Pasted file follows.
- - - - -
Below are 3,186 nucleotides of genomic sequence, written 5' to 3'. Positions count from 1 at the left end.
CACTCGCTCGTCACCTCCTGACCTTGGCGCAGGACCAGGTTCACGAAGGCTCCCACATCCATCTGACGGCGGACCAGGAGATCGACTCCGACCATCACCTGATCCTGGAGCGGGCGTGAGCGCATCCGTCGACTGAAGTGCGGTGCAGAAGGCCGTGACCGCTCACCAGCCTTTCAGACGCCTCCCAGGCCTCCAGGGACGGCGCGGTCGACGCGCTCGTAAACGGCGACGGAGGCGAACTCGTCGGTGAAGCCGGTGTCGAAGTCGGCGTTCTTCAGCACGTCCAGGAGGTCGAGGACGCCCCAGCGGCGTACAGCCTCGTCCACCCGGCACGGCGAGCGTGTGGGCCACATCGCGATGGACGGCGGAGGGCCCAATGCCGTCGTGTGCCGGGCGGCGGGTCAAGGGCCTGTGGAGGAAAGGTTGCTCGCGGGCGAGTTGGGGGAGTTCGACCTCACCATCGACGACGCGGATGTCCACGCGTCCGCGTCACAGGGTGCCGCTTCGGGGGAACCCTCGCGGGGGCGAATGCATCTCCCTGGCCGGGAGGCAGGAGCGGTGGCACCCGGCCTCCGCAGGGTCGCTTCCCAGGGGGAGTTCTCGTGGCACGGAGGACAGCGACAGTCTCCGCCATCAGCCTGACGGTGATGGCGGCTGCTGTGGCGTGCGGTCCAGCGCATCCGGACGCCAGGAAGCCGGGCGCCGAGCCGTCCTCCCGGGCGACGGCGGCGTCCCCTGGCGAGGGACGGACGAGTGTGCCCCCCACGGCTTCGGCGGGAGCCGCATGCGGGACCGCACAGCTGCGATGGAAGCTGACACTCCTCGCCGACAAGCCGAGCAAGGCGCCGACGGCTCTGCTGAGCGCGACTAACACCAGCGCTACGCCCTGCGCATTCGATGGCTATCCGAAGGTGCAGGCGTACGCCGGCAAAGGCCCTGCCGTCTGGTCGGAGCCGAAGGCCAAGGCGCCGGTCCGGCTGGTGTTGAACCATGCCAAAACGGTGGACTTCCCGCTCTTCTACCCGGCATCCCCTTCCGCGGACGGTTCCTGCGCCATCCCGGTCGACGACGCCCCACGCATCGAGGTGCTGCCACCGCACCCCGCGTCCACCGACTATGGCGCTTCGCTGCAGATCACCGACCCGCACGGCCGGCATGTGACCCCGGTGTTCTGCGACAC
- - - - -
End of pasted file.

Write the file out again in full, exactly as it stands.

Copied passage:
Below are 3,186 nucleotides of genomic sequence, written 5' to 3'. Positions count from 1 at the left end.
CACTCGCTCGTCACCTCCTGACCTTGGCGCAGGACCAGGTTCACGAAGGCTCCCACATCCATCTGACGGCGGACCAGGAGATCGACTCCGACCATCACCTGATCCTGGAGCGGGCGTGAGCGCATCCGTCGACTGAAGTGCGGTGCAGAAGGCCGTGACCGCTCACCAGCCTTTCAGACGCCTCCCAGGCCTCCAGGGACGGCGCGGTCGACGCGCTCGTAAACGGCGACGGAGGCGAACTCGTCGGTGAAGCCGGTGTCGAAGTCGGCGTTCTTCAGCACGTCCAGGAGGTCGAGGACGCCCCAGCGGCGTACAGCCTCGTCCACCCGGCACGGCGAGCGTGTGGGCCACATCGCGATGGACGGCGGAGGGCCCAATGCCGTCGTGTGCCGGGCGGCGGGTCAAGGGCCTGTGGAGGAAAGGTTGCTCGCGGGCGAGTTGGGGGAGTTCGACCTCACCATCGACGACGCGGATGTCCACGCGTCCGCGTCACAGGGTGCCGCTTCGGGGGAACCCTCGCGGGGGCGAATGCATCTCCCTGGCCGGGAGGCAGGAGCGGTGGCACCCGGCCTCCGCAGGGTCGCTTCCCAGGGGGAGTTCTCGTGGCACGGAGGACAGCGACAGTCTCCGCCATCAGCCTGACGGTGATGGCGGCTGCTGTGGCGTGCGGTCCAGCGCATCCGGACGCCAGGAAGCCGGGCGCCGAGCCGTCCTCCCGGGCGACGGCGGCGTCCCCTGGCGAGGGACGGACGAGTGTGCCCCCCACGGCTTCGGCGGGAGCCGCATGCGGGACCGCACAGCTGCGATGGAAGCTGACACTCCTCGCCGACAAGCCGAGCAAGGCGCCGACGGCTCTGCTGAGCGCGACTAACACCAGCGCTACGCCCTGCGCATTCGATGGCTATCCGAAGGTGCAGGCGTACGCCGGCAAAGGCCCTGCCGTCTGGTCGGAGCCGAAGGCCAAGGCGCCGGTCCGGCTGGTGTTGAACCATGCCAAAACGGTGGACTTCCCGCTCTTCTACCCGGCATCCCCTTCCGCGGACGGTTCCTGCGCCATCCCGGTCGACGACGCCCCACGCATCGAGGTGCTGCCACCGCACCCCGCGTCCACCGACTATGGCGCTTCGCTGCAGATCACCGACCCGCACGGCCGGCATGTGACCCCGGTGTTCTGCGACAC